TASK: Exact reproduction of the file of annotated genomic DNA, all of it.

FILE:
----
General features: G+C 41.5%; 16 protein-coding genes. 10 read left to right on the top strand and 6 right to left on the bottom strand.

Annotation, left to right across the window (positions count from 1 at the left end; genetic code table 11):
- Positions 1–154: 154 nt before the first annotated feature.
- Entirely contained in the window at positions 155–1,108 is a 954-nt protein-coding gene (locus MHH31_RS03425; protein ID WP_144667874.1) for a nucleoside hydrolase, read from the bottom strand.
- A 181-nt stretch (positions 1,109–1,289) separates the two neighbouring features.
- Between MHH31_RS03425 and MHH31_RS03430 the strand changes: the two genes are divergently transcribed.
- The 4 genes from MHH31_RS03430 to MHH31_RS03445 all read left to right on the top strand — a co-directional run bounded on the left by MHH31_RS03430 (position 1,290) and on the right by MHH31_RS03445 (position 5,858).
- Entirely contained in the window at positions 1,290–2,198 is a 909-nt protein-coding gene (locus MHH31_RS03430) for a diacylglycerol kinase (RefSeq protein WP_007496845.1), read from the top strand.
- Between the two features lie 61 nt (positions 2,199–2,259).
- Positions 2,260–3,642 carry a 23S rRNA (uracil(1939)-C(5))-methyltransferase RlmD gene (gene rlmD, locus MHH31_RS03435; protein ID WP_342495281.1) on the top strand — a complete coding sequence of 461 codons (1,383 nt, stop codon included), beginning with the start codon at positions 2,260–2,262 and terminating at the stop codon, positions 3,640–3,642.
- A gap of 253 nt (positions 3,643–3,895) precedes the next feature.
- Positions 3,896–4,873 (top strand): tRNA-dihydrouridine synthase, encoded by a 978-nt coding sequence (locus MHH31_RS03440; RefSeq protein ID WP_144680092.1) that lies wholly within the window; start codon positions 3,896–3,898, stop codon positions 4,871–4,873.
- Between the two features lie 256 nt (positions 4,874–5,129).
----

General features: G+C 41.5%; 16 protein-coding genes. 10 read left to right on the top strand and 6 right to left on the bottom strand.

Annotation, left to right across the window (positions count from 1 at the left end; genetic code table 11):
- Positions 1–154: 154 nt before the first annotated feature.
- Entirely contained in the window at positions 155–1,108 is a 954-nt protein-coding gene (locus MHH31_RS03425; protein ID WP_144667874.1) for a nucleoside hydrolase, read from the bottom strand.
- A 181-nt stretch (positions 1,109–1,289) separates the two neighbouring features.
- Between MHH31_RS03425 and MHH31_RS03430 the strand changes: the two genes are divergently transcribed.
- The 4 genes from MHH31_RS03430 to MHH31_RS03445 all read left to right on the top strand — a co-directional run bounded on the left by MHH31_RS03430 (position 1,290) and on the right by MHH31_RS03445 (position 5,858).
- Entirely contained in the window at positions 1,290–2,198 is a 909-nt protein-coding gene (locus MHH31_RS03430) for a diacylglycerol kinase (RefSeq protein WP_007496845.1), read from the top strand.
- Between the two features lie 61 nt (positions 2,199–2,259).
- Positions 2,260–3,642 carry a 23S rRNA (uracil(1939)-C(5))-methyltransferase RlmD gene (gene rlmD, locus MHH31_RS03435; protein ID WP_342495281.1) on the top strand — a complete coding sequence of 461 codons (1,383 nt, stop codon included), beginning with the start codon at positions 2,260–2,262 and terminating at the stop codon, positions 3,640–3,642.
- A gap of 253 nt (positions 3,643–3,895) precedes the next feature.
- Positions 3,896–4,873 (top strand): tRNA-dihydrouridine synthase, encoded by a 978-nt coding sequence (locus MHH31_RS03440; RefSeq protein ID WP_144680092.1) that lies wholly within the window; start codon positions 3,896–3,898, stop codon positions 4,871–4,873.
- Between the two features lie 256 nt (positions 4,874–5,129).